May 21, 2019

REGULAR Few answers to Parliament’s Questions

The Department of Social Development may be heading straight for another major social crisis, this time over Foster Care Grants.

In response to a Question from the DA’s Karen Jooste, Minister Bathabile Dlamini conceded that 54 835 foster care orders are due for extension between September and December 2017.

This amounts to a lot of Foster Care Grants that may lapse on 31 December. Jooste asked the Minister what is the total value of the Foster Care Grants that may no longer be paid. She also wanted to know if the department has taken any steps to prevent the “crisis”.

Social Development Minister Dlamini said in her answer that her department cannot know in advance “the actual number of orders that will lapse as the provinces are continually undertaking activities to ensure that foster care orders are extended”.

Foster Care Grant at R920 per month are significantly higher than the Child Support Grant of R380pm.

Unlike Child Support Grants, Foster Care Grants must be reviewed and renewed every two years. In addition, increasing numbers of people are opting for the Foster Care Grant because at R920 per month they are significantly higher than the Child Support Grant of R380pm.

Application processes are long, complex and labour intensive, said Jooste. This places an enormous strain on already limited resources leading to huge backlogs. The administrative burden explains the huge backlogs in applications for these grants and there is concern that abused and neglected children in need of foster care may be falling through the cracks.

But just as she was in the run-up to the expiry of all social care grants, the Minister is not at all worried. She is convinced that the courts will bail her out, yet again.

Yes, we have heard this all before, and it has all the makings of another CPS-pay-out drama. But who wants to go through that again? Certainly not prospective foster parents, or the thousands of children who will be lost without this monthly grant.

Dlamini has obviously had practise in keeping a cool head in the face of a possible crisis. She dismissed the concern over grants that may go unpaid.

“It is anticipated that no grants will be unpaid because of the foster care court orders expiring, given the implementation of the North Gauteng High Court ruling which allows SASSA [South African Social Services Agency] to continue paying the Foster Child Grants, even with expired orders while the Department of Social Development works on updating the orders.”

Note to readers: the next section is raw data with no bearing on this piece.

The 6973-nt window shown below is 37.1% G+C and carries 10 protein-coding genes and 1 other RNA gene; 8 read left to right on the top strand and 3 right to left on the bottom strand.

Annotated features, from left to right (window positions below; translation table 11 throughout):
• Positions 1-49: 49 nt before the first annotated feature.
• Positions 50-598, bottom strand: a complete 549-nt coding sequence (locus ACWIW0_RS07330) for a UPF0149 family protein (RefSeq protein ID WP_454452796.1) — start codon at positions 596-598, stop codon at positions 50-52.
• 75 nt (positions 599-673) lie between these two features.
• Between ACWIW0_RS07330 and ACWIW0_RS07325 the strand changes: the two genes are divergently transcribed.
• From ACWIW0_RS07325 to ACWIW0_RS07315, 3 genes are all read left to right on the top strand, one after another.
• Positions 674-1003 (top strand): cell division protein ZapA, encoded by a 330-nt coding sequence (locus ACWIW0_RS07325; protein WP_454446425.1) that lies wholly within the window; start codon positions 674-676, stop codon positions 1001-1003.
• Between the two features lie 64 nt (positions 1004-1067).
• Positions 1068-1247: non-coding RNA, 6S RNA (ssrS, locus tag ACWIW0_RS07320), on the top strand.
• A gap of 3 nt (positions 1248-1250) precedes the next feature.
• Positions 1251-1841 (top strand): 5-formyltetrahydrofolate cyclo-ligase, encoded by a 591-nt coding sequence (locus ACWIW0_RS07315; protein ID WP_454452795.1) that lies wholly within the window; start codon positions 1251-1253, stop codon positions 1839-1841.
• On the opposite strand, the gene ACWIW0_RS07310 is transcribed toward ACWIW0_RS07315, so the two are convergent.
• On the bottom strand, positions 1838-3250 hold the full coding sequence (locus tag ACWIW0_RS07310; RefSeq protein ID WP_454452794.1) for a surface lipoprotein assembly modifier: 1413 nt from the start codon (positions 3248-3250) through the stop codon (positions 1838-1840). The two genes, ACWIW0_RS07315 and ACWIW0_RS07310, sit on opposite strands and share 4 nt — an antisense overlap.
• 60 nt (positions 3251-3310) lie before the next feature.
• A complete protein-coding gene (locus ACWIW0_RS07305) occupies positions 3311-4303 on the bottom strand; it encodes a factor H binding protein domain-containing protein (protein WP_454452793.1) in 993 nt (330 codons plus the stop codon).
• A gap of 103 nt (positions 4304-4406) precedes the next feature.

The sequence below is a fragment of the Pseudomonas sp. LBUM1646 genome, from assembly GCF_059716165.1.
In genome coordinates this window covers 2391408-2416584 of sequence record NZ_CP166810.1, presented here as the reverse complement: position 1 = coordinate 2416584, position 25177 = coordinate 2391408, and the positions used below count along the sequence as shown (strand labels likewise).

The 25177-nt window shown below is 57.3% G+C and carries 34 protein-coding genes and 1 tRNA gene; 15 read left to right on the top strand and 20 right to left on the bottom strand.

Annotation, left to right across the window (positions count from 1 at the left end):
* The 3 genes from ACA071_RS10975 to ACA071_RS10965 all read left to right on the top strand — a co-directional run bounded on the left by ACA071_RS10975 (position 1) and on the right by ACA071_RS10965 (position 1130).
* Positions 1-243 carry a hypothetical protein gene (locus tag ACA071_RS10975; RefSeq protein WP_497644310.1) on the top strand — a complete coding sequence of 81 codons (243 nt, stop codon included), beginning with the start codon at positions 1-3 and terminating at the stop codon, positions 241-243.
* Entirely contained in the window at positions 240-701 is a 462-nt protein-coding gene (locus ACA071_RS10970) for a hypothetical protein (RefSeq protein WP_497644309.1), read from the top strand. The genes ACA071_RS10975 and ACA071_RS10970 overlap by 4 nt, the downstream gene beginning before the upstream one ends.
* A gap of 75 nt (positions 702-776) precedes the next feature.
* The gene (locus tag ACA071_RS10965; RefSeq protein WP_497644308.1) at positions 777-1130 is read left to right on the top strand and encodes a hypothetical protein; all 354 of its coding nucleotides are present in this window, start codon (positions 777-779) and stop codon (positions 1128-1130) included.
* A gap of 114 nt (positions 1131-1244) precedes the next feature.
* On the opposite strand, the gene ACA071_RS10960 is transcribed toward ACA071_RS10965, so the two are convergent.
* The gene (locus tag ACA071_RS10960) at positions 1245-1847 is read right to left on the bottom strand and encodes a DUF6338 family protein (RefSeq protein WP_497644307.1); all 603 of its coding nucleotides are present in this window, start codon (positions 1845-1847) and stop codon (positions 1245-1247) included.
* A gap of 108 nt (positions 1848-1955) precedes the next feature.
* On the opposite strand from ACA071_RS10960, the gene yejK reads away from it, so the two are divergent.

According to the Minister, there will not be any financial implications for unpaid “Foster Child Grants”, but it is difficult to remain confident when the Social Development Minister gets the name of the relevant grant wrong in her written reply to Parliament.

Perhaps her faith in the continued payment of Foster Care Grants is based on a 2011 court ruling when, according to the Centre for Child Law’s statistics, 123 236 foster care orders had lapsed and required renewing.

The Child Law Centre challenged the Minister over the mounting number of Foster Care Grants that were about to lapse at that time. The North Gauteng High Court saved her skin by setting a moratorium on lapsing grants until December 2014, and later extending this deadline to December 2017.

The court also said in its ruling that there was a need for “comprehensive legal reform” on this issue to ensure substantial systemic change.

Foster parents let out a collective sigh of relief, but six years later they are back where they were. The expired court orders are supposed to be paid only until 31 December. Meanwhile, during this time new applications have massively increased the backlogs and there is a real risk of the payment of Foster Care Grants being interrupted.

In answer to the question on what steps the Minister has taken to prevent a crisis, Dlamini referred to work done by provincial Departments of Social Development who have been putting in place “administrative mechanisms to manage the extension of foster care orders and [the] allocation of social workers to conduct investigations, compile reports with recommendations for extension of foster care orders”.

These measures, however, refer mainly to addressing the backlogs and managing and processing extensions before 1 November 2017.

Concerning the court’s recommendation of “comprehensive legal reform”, there has been no sign of any policy position on Foster Care Grants.

You have to hand it to Dlamini. She can stare down any looming crisis which could have catastrophic social and financial consequences for South Africa’s poor without blinking.

Alicestine October

A version of this article first appeared in GroundUp News

Last modified on Tuesday, 16 January 2018 18:42

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